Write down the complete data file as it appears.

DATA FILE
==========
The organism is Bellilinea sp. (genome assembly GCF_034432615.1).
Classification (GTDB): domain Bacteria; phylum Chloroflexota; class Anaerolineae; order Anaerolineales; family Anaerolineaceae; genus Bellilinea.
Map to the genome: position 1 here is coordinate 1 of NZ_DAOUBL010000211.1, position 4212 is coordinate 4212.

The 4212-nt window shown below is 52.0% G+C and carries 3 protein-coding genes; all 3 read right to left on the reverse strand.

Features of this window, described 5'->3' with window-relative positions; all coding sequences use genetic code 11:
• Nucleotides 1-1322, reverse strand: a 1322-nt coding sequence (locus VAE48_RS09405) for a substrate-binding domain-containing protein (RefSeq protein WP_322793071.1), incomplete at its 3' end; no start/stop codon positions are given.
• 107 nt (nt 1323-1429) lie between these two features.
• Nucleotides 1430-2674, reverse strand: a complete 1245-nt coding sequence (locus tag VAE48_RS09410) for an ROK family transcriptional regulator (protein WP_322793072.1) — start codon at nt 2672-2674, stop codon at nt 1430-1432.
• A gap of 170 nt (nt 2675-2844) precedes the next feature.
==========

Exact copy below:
The organism is Bellilinea sp. (genome assembly GCF_034432615.1).
Classification (GTDB): domain Bacteria; phylum Chloroflexota; class Anaerolineae; order Anaerolineales; family Anaerolineaceae; genus Bellilinea.
Map to the genome: position 1 here is coordinate 1 of NZ_DAOUBL010000211.1, position 4212 is coordinate 4212.

The 4212-nt window shown below is 52.0% G+C and carries 3 protein-coding genes; all 3 read right to left on the reverse strand.

Features of this window, described 5'->3' with window-relative positions; all coding sequences use genetic code 11:
• Nucleotides 1-1322, reverse strand: a 1322-nt coding sequence (locus VAE48_RS09405) for a substrate-binding domain-containing protein (RefSeq protein WP_322793071.1), incomplete at its 3' end; no start/stop codon positions are given.
• 107 nt (nt 1323-1429) lie between these two features.
• Nucleotides 1430-2674, reverse strand: a complete 1245-nt coding sequence (locus tag VAE48_RS09410) for an ROK family transcriptional regulator (protein WP_322793072.1) — start codon at nt 2672-2674, stop codon at nt 1430-1432.
• A gap of 170 nt (nt 2675-2844) precedes the next feature.